Chris W (British Columbia, Canada)
My name is Chris. I’m a sex addict. I’m a relative newcomer to the online
recovery group of SCA, but I’m an old hand at addiction. This month
(January, 2003) I will turn 50. Today, I can trace my addictive behavior
back to when I was seven or eight years old.
How I became a sex addict is a question I have given a lot of thought to
over years, much of it expensively assisted by therapists. I have a few
insights, but I no longer give it very much thought. It really doesn’t
matter very much. What matters to me today is acknowledging that I AM a
sex addict and recognizing that no one else can un-make me one.
By the time I was in my early forties, it was certainly clear that no
amount of therapy was going to do that. I had spent hours upon hours with
a succession of psychologists and psychiatrists from the age of eight
(when my parents first took me to one to deal with my ‘anger’ issues) well
into my thirties. And I was still helplessly locked in my addictive
behavior. For me, that meant mostly compulsive masturbation, often in
dangerously exposed places like while driving, acquiring extensive
collections of pornography, an accelerating use of phone sex, sporadic
obsessive non-sexual romantic relationships and a 24/7 preoccupation with
By the time I was 40, I had lost one marriage due in large part to my
addictive behavior. I had contracted venereal disease. I had spent
thousands of dollars on pornography and telephone sex. I had been involved
in a series of destructive relationships with people who were locked into
a variety of their own abusive dysfunctions, but I could use them to meet
my addictive emotional and/or physical ‘needs’. I had dedicated tens of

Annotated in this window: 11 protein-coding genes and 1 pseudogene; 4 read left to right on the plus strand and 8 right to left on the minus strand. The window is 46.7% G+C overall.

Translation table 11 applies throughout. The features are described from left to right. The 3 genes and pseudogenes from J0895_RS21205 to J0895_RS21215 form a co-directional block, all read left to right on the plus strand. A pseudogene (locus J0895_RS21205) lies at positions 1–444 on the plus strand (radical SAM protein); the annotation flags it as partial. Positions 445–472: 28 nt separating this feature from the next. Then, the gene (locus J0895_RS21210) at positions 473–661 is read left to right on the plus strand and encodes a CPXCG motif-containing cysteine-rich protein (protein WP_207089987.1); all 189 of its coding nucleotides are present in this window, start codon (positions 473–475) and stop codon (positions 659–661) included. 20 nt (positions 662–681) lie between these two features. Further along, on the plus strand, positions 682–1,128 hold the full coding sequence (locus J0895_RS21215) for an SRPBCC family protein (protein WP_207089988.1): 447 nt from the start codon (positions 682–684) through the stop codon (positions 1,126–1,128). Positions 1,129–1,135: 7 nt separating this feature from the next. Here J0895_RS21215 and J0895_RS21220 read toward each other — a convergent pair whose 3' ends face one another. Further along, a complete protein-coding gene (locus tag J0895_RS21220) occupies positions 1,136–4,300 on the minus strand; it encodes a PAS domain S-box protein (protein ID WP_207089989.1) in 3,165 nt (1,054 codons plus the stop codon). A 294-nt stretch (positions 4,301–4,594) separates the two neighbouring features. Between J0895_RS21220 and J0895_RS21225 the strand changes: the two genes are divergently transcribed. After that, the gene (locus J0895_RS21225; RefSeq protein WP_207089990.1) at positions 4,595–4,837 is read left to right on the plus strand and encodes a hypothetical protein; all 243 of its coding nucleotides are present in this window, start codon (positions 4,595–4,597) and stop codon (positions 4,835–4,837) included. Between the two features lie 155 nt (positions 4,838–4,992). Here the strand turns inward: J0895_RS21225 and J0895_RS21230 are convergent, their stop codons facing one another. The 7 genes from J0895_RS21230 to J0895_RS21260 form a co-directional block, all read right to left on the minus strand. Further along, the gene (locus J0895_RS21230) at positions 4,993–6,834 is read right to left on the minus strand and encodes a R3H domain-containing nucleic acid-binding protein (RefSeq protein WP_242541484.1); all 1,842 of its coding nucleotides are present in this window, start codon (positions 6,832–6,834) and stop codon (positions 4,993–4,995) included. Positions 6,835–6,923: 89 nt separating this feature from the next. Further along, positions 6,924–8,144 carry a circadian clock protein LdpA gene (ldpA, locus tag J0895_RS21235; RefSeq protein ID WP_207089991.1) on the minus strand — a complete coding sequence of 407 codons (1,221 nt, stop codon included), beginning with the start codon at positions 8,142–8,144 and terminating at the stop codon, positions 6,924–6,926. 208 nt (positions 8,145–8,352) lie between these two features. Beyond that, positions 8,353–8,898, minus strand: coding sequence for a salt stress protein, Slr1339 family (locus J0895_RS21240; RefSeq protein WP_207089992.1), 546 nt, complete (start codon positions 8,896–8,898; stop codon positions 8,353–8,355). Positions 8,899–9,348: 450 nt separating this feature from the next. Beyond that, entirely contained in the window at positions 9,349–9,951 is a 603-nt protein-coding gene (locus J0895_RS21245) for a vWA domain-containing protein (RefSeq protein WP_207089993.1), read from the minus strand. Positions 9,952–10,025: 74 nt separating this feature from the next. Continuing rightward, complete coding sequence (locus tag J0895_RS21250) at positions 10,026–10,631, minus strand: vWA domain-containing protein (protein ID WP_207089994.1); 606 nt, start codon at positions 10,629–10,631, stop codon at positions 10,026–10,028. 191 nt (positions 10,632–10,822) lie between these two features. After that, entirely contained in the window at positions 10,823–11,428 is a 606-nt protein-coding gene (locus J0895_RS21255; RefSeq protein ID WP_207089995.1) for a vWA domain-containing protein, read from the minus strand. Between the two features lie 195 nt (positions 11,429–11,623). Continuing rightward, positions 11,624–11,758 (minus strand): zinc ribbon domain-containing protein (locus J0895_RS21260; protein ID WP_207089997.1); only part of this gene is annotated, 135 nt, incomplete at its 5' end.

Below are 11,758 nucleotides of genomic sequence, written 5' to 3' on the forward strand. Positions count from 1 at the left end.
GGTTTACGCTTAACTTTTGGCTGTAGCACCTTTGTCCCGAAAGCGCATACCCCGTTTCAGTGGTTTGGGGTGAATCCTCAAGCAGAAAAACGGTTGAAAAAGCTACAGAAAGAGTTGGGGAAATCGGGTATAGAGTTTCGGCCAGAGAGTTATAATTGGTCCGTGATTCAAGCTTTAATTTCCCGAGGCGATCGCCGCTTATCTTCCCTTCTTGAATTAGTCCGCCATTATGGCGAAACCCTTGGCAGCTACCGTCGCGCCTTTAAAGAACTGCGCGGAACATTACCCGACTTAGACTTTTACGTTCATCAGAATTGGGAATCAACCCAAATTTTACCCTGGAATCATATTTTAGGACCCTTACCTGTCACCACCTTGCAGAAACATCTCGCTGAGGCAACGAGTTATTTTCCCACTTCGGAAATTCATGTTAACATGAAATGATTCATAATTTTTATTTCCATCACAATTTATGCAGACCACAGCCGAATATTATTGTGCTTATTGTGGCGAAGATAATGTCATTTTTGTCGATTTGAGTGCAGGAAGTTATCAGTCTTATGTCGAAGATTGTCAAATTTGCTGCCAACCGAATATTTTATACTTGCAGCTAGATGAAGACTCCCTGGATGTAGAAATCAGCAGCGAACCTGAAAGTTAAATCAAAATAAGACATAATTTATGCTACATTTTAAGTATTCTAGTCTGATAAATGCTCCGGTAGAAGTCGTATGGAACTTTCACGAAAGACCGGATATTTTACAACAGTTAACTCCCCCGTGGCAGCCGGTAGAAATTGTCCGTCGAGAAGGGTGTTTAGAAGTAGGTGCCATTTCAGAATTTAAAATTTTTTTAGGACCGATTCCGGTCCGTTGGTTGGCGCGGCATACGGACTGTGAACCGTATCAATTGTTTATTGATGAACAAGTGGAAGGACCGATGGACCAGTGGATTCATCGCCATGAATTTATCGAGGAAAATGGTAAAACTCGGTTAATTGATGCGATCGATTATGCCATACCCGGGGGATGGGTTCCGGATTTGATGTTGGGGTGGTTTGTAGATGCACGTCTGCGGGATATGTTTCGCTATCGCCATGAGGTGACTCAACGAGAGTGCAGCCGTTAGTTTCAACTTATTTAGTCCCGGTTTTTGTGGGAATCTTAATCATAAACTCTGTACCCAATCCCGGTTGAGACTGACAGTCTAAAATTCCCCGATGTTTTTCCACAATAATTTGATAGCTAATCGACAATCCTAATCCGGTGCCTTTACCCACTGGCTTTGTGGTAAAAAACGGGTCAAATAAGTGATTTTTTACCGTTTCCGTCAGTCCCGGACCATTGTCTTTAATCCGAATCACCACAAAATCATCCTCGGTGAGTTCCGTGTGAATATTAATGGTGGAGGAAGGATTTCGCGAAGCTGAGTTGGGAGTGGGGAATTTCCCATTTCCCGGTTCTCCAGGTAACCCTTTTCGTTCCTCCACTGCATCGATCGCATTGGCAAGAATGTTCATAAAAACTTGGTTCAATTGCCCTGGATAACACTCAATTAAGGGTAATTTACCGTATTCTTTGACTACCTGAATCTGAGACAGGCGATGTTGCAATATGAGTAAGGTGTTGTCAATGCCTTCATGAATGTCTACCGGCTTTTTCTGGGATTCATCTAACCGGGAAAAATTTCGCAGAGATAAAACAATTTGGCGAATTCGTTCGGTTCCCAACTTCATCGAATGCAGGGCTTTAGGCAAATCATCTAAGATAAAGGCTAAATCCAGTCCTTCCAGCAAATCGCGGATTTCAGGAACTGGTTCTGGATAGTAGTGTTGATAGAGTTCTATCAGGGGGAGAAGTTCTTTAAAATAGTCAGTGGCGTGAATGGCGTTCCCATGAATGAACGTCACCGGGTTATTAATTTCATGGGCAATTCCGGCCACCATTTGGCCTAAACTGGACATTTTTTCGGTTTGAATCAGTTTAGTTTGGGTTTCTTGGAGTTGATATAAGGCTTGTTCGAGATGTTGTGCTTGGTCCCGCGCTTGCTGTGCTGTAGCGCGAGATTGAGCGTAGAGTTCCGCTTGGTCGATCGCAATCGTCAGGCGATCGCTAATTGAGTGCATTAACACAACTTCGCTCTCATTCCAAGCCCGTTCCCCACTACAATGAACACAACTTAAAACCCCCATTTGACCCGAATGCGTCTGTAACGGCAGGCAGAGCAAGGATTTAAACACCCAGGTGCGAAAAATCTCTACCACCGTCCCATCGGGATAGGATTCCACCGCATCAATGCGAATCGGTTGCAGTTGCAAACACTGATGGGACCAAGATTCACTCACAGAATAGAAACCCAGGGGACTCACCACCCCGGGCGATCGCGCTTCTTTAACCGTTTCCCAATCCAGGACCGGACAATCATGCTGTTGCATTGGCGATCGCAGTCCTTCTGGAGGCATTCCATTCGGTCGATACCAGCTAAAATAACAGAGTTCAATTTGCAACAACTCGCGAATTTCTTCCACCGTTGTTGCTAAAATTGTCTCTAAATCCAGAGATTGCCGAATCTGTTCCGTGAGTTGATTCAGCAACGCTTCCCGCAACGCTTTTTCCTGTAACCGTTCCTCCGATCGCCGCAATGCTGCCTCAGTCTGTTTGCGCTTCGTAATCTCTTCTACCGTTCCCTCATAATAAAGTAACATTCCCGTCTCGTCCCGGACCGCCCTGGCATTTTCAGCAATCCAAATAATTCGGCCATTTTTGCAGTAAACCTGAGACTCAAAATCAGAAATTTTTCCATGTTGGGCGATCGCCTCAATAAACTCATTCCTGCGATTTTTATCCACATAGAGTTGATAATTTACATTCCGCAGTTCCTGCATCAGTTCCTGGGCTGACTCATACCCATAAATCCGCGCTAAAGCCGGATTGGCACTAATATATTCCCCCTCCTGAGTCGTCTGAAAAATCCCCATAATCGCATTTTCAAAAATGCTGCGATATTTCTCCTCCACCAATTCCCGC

thousands of hours — days, weeks and months of my life — to emotionally
and intellectually stifling acting-out instead of to my career or
productive self-improvement. I had had brushes with the police as a result
of some of my borderline-illegal behavior (which, miraculously I now
believe, had not resulted in criminal charges).
That year, 1993, I very nearly destroyed a second marriage by becoming
involved in a romantic obsession (with heavy sexual overtones) by long
distance with one of my wife’s best friends. When my wife ‘busted’ me, I
swore (yet again) to stop that kind of behavior.
In 1994 I was living in the Pacific Northwest, with a good job that left
me a great deal of unsupervised time. I was also living in an addictive
haze from the moment I became conscious in the morning until I lost
consciousness at night — scheming about when and how I could act out
next. I was in a state of permanent despair, resentment, anger and fear
about work, money, and my deeply strained relationship with my wife. (Does
‘unmanageable’ come to mind?)
And I was miserable. I felt trapped, driven, fundamentally defective,
shame-ridden and doomed. I carried with me at every moment the fear that
people could see through my outward guise of good citizen to the slimy,
lying, twisted sick pervert I was convinced I really was. During the
winter of early 1994, I became convinced that it was only a matter of time
— and more likely months than years — before my life as I knew it came
to an end. It would at least be discovery and public disgrace, the loss of
my job, wife and relationship with my son. It might just as easily end
with assault or disease contracted in the course of my increasingly
dangerous acting out in public, or the new behavior I had begun of buying
time from prostitutes. Or perhaps I would simply give up the effort to
hold on to the last shreds of outward sanity and let myself go into mental
breakdown and be locked up … or go off one of the bridges in my city.
In what would turn out to be something of an irony in the road that was
still ahead, I discovered the first step back to sanity online.
The Internet then was quite new, but I was an ‘early adopter’. I had heard
the phrase ‘sex addict’ used in the mid-1980s and had at first laughed at
it. Gosh, that wasn’t me! I was just indulging in a ‘drug of choice’ that
had the advantage (compared to other people’s) of being natural, legal
(well most of the time), always available and ‘harmless’. But by now the
denial has becoming harder to sustain. My sexual ‘escapades’ were no
longer much ‘fun’. They were more often frightening, shame-filled and